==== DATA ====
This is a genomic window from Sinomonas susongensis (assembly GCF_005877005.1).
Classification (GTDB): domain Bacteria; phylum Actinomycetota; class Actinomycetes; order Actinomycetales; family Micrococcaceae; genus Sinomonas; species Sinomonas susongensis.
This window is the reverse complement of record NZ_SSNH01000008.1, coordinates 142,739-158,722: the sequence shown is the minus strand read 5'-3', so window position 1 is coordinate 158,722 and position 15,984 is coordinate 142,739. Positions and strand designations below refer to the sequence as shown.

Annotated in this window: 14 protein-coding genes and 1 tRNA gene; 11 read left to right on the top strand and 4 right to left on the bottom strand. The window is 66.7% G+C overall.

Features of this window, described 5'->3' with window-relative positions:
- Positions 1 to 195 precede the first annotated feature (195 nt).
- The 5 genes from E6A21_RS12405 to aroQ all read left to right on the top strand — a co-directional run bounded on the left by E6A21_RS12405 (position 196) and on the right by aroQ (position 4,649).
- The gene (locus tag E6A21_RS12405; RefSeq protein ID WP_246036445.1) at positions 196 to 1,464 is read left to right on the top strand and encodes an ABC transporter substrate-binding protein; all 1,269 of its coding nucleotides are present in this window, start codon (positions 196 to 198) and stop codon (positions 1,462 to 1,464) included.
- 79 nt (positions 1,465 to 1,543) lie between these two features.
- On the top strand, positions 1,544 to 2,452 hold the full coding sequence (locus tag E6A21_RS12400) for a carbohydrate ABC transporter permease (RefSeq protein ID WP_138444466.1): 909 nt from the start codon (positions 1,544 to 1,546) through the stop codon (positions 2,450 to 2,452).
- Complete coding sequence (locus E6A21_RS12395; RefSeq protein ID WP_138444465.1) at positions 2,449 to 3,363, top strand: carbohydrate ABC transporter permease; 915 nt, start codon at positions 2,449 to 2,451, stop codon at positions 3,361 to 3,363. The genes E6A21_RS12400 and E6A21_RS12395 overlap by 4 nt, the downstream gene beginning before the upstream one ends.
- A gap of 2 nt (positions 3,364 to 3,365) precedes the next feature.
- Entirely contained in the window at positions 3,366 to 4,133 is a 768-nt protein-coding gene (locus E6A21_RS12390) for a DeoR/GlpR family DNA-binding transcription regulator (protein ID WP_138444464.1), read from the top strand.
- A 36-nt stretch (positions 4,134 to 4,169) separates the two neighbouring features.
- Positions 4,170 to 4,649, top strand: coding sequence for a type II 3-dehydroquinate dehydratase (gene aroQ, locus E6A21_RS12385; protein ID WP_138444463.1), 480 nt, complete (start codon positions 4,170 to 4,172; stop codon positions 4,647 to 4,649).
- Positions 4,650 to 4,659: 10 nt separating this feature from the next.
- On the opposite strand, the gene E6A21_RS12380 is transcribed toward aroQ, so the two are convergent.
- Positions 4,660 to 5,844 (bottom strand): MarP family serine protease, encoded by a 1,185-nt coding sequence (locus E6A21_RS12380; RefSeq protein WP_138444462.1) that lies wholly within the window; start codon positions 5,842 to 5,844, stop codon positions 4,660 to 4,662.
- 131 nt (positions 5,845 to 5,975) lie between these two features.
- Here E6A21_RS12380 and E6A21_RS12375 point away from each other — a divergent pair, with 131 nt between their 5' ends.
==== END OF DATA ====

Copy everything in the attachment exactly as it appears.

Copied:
This is a genomic window from Sinomonas susongensis (assembly GCF_005877005.1).
Classification (GTDB): domain Bacteria; phylum Actinomycetota; class Actinomycetes; order Actinomycetales; family Micrococcaceae; genus Sinomonas; species Sinomonas susongensis.
This window is the reverse complement of record NZ_SSNH01000008.1, coordinates 142,739-158,722: the sequence shown is the minus strand read 5'-3', so window position 1 is coordinate 158,722 and position 15,984 is coordinate 142,739. Positions and strand designations below refer to the sequence as shown.

Annotated in this window: 14 protein-coding genes and 1 tRNA gene; 11 read left to right on the top strand and 4 right to left on the bottom strand. The window is 66.7% G+C overall.

Features of this window, described 5'->3' with window-relative positions:
- Positions 1 to 195 precede the first annotated feature (195 nt).
- The 5 genes from E6A21_RS12405 to aroQ all read left to right on the top strand — a co-directional run bounded on the left by E6A21_RS12405 (position 196) and on the right by aroQ (position 4,649).
- The gene (locus tag E6A21_RS12405; RefSeq protein ID WP_246036445.1) at positions 196 to 1,464 is read left to right on the top strand and encodes an ABC transporter substrate-binding protein; all 1,269 of its coding nucleotides are present in this window, start codon (positions 196 to 198) and stop codon (positions 1,462 to 1,464) included.
- 79 nt (positions 1,465 to 1,543) lie between these two features.
- On the top strand, positions 1,544 to 2,452 hold the full coding sequence (locus tag E6A21_RS12400) for a carbohydrate ABC transporter permease (RefSeq protein ID WP_138444466.1): 909 nt from the start codon (positions 1,544 to 1,546) through the stop codon (positions 2,450 to 2,452).
- Complete coding sequence (locus E6A21_RS12395; RefSeq protein ID WP_138444465.1) at positions 2,449 to 3,363, top strand: carbohydrate ABC transporter permease; 915 nt, start codon at positions 2,449 to 2,451, stop codon at positions 3,361 to 3,363. The genes E6A21_RS12400 and E6A21_RS12395 overlap by 4 nt, the downstream gene beginning before the upstream one ends.
- A gap of 2 nt (positions 3,364 to 3,365) precedes the next feature.
- Entirely contained in the window at positions 3,366 to 4,133 is a 768-nt protein-coding gene (locus E6A21_RS12390) for a DeoR/GlpR family DNA-binding transcription regulator (protein ID WP_138444464.1), read from the top strand.
- A 36-nt stretch (positions 4,134 to 4,169) separates the two neighbouring features.
- Positions 4,170 to 4,649, top strand: coding sequence for a type II 3-dehydroquinate dehydratase (gene aroQ, locus E6A21_RS12385; protein ID WP_138444463.1), 480 nt, complete (start codon positions 4,170 to 4,172; stop codon positions 4,647 to 4,649).
- Positions 4,650 to 4,659: 10 nt separating this feature from the next.
- On the opposite strand, the gene E6A21_RS12380 is transcribed toward aroQ, so the two are convergent.
- Positions 4,660 to 5,844 (bottom strand): MarP family serine protease, encoded by a 1,185-nt coding sequence (locus E6A21_RS12380; RefSeq protein WP_138444462.1) that lies wholly within the window; start codon positions 5,842 to 5,844, stop codon positions 4,660 to 4,662.
- 131 nt (positions 5,845 to 5,975) lie between these two features.
- Here E6A21_RS12380 and E6A21_RS12375 point away from each other — a divergent pair, with 131 nt between their 5' ends.